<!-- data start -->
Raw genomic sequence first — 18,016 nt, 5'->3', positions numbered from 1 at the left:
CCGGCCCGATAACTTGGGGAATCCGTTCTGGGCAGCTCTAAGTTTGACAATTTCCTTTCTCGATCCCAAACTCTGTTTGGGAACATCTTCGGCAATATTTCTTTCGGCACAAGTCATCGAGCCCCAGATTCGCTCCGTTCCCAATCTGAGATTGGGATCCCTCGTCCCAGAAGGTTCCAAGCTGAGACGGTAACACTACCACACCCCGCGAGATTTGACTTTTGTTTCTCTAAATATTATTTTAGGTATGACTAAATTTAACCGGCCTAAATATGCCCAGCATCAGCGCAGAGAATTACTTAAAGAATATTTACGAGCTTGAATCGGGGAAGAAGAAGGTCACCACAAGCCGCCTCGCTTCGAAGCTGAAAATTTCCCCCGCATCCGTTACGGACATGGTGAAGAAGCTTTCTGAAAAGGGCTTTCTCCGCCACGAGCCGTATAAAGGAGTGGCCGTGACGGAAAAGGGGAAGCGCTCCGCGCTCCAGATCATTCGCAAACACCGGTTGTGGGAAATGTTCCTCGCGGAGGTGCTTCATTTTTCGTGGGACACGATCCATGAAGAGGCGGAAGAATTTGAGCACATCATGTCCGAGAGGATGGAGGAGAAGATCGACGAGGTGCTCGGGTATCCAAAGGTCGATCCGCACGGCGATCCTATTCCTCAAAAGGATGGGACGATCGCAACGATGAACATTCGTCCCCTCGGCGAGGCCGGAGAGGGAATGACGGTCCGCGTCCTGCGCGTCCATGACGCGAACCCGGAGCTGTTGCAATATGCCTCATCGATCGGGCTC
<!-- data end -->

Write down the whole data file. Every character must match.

Raw genomic sequence first — 18,016 nt, 5'->3', positions numbered from 1 at the left:
CCGGCCCGATAACTTGGGGAATCCGTTCTGGGCAGCTCTAAGTTTGACAATTTCCTTTCTCGATCCCAAACTCTGTTTGGGAACATCTTCGGCAATATTTCTTTCGGCACAAGTCATCGAGCCCCAGATTCGCTCCGTTCCCAATCTGAGATTGGGATCCCTCGTCCCAGAAGGTTCCAAGCTGAGACGGTAACACTACCACACCCCGCGAGATTTGACTTTTGTTTCTCTAAATATTATTTTAGGTATGACTAAATTTAACCGGCCTAAATATGCCCAGCATCAGCGCAGAGAATTACTTAAAGAATATTTACGAGCTTGAATCGGGGAAGAAGAAGGTCACCACAAGCCGCCTCGCTTCGAAGCTGAAAATTTCCCCCGCATCCGTTACGGACATGGTGAAGAAGCTTTCTGAAAAGGGCTTTCTCCGCCACGAGCCGTATAAAGGAGTGGCCGTGACGGAAAAGGGGAAGCGCTCCGCGCTCCAGATCATTCGCAAACACCGGTTGTGGGAAATGTTCCTCGCGGAGGTGCTTCATTTTTCGTGGGACACGATCCATGAAGAGGCGGAAGAATTTGAGCACATCATGTCCGAGAGGATGGAGGAGAAGATCGACGAGGTGCTCGGGTATCCAAAGGTCGATCCGCACGGCGATCCTATTCCTCAAAAGGATGGGACGATCGCAACGATGAACATTCGTCCCCTCGGCGAGGCCGGAGAGGGAATGACGGTCCGCGTCCTGCGCGTCCATGACGCGAACCCGGAGCTGTTGCAATATGCCTCATCGATCGGGCTC